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Special Olympics play promotes inclusion, respect

  • Brooke Hull (left to right), Lizzie Busby and Skylar Oberon high-five during rehearsal Thursday. Elizabeth Frantz

  • Olivia Milbury (center), 12, of Dunbarton and the rest of the cast of “It’€™s Our School Too!” invites the audience to stand during rehearsal in Bow on Thursday. Elizabeth Frantz / Monitor staff

  • The cast of "It’s Our School Too!" rehearses at Baker Free Library in Bow on Thursday, Dec. 14, 2017. (ELIZABETH FRANTZ / Monitor staff) Elizabeth Frantz—Monitor staff

  • The cast of "It’s Our School Too!" rehearses at Baker Free Library in Bow on Thursday, Dec. 14, 2017. (ELIZABETH FRANTZ / Monitor staff) Elizabeth Frantz—Monitor staff

  • The cast of "It’s Our School Too!" rehearses at Baker Free Library in Bow on Thursday, Dec. 14, 2017. (ELIZABETH FRANTZ / Monitor staff) Elizabeth Frantz—Monitor staff

  • The cast of "It’s Our School Too!" rehearses at Baker Free Library in Bow on Thursday, Dec. 14, 2017. (ELIZABETH FRANTZ / Monitor staff) Elizabeth Frantz—Monitor staff



Monitor staff
Friday, December 15, 2017

Growing up with disabilities, one word hurts more than others.

It’s the R-word, which comes from the French word for “late” and its derogatory use has become a synonym for stupid. Sometimes it’s used casually, others times as a weapon.

“The R-word is a very disgraceful word that shouldn’t be used,” 16-year-old Skylar Oberon said. “I’ve heard people say it at school and it bothers me.”

Oberon is one of the actors It’s Our School Too!, a play being performed at the Franklin Opera House at 2 p.m. and 7 p.m. on Saturday. The performance is a fundraiser for the Golden Eagles team of Special Olympics New Hampshire, but it also offers a lesson in respect for the actors – made up of Special Olympics athletes and friends in the Best Buddies program.

“It’s really about inclusion and that’s why it’s called It’s Our School Too!,” said Robin O’Dougherty, who wears many hats as a coach with the Concord Special Olympics team, special education behavior specialist at Bow Memorial and a Best Buddies advisor.

Best Buddies is a national organization that works to create opportunities for people with intellectual and developmental disabilities.

In his 20-plus years working in special education, O’Dougherty has seen the push for classroom integration and a growing respect among students for classmates who learn differently, but she said there is still room for improvement.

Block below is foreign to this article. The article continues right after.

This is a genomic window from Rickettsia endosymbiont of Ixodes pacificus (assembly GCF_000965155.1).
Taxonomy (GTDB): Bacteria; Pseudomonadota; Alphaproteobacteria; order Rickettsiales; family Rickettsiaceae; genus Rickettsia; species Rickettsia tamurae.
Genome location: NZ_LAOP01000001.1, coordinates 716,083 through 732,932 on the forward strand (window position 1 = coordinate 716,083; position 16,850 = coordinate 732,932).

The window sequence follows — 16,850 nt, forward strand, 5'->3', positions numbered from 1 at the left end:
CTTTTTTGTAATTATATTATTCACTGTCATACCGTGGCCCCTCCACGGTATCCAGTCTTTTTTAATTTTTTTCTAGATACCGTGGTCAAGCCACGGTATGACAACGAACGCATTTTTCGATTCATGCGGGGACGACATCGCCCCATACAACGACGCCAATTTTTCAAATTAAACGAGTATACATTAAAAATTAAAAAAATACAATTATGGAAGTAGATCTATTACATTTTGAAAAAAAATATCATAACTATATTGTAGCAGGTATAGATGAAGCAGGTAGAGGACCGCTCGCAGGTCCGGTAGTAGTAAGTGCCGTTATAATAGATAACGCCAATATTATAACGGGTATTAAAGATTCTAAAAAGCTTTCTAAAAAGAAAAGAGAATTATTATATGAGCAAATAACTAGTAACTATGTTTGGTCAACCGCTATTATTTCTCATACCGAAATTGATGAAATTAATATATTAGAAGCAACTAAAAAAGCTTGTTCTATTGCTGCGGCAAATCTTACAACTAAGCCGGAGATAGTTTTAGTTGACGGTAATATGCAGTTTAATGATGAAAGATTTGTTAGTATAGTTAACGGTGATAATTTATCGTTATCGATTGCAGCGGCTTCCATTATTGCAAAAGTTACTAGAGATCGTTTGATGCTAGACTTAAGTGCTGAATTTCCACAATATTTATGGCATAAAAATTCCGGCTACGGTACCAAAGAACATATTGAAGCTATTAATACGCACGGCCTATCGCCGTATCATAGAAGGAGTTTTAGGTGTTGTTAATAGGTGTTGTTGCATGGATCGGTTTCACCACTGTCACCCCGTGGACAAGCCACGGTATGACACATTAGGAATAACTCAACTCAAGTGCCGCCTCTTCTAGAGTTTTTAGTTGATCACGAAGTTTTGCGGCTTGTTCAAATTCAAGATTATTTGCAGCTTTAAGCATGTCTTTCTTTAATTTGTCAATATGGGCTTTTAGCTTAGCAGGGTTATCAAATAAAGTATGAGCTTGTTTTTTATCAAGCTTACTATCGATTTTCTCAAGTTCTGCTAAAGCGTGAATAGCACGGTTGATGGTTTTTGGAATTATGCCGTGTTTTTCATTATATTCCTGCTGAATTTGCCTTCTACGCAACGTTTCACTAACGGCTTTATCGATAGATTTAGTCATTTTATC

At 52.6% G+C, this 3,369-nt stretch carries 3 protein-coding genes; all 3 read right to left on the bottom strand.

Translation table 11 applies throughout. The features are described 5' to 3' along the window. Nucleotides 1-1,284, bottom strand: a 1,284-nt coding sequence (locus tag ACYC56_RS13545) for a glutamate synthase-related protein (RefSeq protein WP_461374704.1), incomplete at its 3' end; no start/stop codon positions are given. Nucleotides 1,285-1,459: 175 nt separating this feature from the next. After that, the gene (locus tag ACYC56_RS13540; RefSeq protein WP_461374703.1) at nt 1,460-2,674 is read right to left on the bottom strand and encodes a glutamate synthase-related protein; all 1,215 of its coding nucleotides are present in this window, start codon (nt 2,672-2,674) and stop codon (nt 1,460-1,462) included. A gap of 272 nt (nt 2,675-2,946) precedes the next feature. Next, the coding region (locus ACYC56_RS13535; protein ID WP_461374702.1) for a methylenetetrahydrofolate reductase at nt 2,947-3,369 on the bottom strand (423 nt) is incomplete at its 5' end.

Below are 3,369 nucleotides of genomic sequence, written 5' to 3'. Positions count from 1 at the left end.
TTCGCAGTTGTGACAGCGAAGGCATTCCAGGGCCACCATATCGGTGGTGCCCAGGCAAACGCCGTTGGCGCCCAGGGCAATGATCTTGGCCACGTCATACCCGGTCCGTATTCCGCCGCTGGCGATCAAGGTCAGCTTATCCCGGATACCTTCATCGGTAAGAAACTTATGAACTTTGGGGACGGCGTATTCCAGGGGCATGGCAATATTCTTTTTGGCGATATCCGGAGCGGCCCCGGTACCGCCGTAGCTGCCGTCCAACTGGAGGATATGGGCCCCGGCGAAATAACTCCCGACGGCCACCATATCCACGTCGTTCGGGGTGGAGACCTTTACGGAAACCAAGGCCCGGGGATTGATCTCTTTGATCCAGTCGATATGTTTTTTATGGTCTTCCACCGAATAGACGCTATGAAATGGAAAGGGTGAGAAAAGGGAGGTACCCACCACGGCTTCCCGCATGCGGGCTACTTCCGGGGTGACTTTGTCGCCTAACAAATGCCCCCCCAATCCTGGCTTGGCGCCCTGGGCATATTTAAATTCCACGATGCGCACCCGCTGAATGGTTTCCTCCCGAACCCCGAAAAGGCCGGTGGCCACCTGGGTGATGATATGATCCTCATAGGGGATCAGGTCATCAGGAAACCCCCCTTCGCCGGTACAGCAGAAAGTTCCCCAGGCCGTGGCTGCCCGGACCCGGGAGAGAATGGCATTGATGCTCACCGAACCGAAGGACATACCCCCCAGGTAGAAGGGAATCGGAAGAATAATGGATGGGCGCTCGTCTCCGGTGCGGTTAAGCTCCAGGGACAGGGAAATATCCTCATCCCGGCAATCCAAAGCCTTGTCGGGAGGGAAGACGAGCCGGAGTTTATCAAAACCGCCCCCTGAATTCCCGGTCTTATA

“We’ve come a long way, but we still have a long way to go,” she said.

The play was commissioned by the Special Olympics and debuted in connection with the 2010 USA National Games. It was written by Suzy Messerole and Aamera Siddiqui and reflects the real experiences of students with intellectual disabilities as told in interviews at a time when most grade schools had separate special education classrooms.

“It shows people with different abilities and teaches about how not to bully anybody regardless of if they have a disability,” said Cara Haley, 30, of Concord, following a rehearsal at the Baker Free Library in Bow. Haley has a learning disability and remembers hurtful comments from classmates as early as third or fourth grade.

In particular, the play takes on the use of the R-word.

O’Dougherty doesn’t hear the term “anywhere near as much” as he once did, but it still happens. Oberon said he has heard the R-word used casually by high school classmates and hopes this play helps people understand how offensive it can be to others who hear it used, even if those people don’t say so in that moment.

Similar feelings about the word and general treatment of people with disabilities are shared among the mixed cast of more than 15 youths and adults, some with and some without intellectual disabilities.

“People with disabilities get treated the wrong way,” said cast member Emily Burns, a 13-year-old student and Best Buddy at Bow Memorial who learned about the play through O’Dougherty.

Performances of It’s Our School, Too! will be at the Franklin Opera House on Saturday at 2 p.m. and 7 p.m. Tickets are $5 and proceeds will cover fees and expenses for athletes with the Golden Eagles Special Olympics team.